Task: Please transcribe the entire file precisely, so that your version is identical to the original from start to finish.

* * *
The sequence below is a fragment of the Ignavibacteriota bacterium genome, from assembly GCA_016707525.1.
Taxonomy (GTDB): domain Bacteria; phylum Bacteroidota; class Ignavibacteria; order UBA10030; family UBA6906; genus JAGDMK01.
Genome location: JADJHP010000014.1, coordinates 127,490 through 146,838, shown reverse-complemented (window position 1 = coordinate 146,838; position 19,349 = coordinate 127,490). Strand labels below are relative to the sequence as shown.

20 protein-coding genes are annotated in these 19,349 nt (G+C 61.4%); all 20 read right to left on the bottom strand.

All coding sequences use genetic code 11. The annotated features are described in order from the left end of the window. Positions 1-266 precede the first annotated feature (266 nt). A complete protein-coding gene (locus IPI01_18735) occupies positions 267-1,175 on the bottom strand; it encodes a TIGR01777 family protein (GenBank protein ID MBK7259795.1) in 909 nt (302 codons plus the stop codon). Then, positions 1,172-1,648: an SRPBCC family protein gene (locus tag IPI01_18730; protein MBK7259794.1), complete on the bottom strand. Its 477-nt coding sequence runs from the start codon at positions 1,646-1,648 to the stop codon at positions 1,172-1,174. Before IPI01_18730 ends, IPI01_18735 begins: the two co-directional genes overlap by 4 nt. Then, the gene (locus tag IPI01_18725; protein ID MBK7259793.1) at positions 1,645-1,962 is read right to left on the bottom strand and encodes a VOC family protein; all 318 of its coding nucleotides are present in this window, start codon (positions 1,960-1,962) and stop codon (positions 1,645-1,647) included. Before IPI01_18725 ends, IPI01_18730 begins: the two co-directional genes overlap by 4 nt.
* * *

The sequence below is a fragment of the Ignavibacteriota bacterium genome, from assembly GCA_016707525.1.
Taxonomy (GTDB): domain Bacteria; phylum Bacteroidota; class Ignavibacteria; order UBA10030; family UBA6906; genus JAGDMK01.
Genome location: JADJHP010000014.1, coordinates 127,490 through 146,838, shown reverse-complemented (window position 1 = coordinate 146,838; position 19,349 = coordinate 127,490). Strand labels below are relative to the sequence as shown.

20 protein-coding genes are annotated in these 19,349 nt (G+C 61.4%); all 20 read right to left on the bottom strand.

All coding sequences use genetic code 11. The annotated features are described in order from the left end of the window. Positions 1-266 precede the first annotated feature (266 nt). A complete protein-coding gene (locus IPI01_18735) occupies positions 267-1,175 on the bottom strand; it encodes a TIGR01777 family protein (GenBank protein ID MBK7259795.1) in 909 nt (302 codons plus the stop codon). Then, positions 1,172-1,648: an SRPBCC family protein gene (locus tag IPI01_18730; protein MBK7259794.1), complete on the bottom strand. Its 477-nt coding sequence runs from the start codon at positions 1,646-1,648 to the stop codon at positions 1,172-1,174. Before IPI01_18730 ends, IPI01_18735 begins: the two co-directional genes overlap by 4 nt. Then, the gene (locus tag IPI01_18725; protein ID MBK7259793.1) at positions 1,645-1,962 is read right to left on the bottom strand and encodes a VOC family protein; all 318 of its coding nucleotides are present in this window, start codon (positions 1,960-1,962) and stop codon (positions 1,645-1,647) included. Before IPI01_18725 ends, IPI01_18730 begins: the two co-directional genes overlap by 4 nt.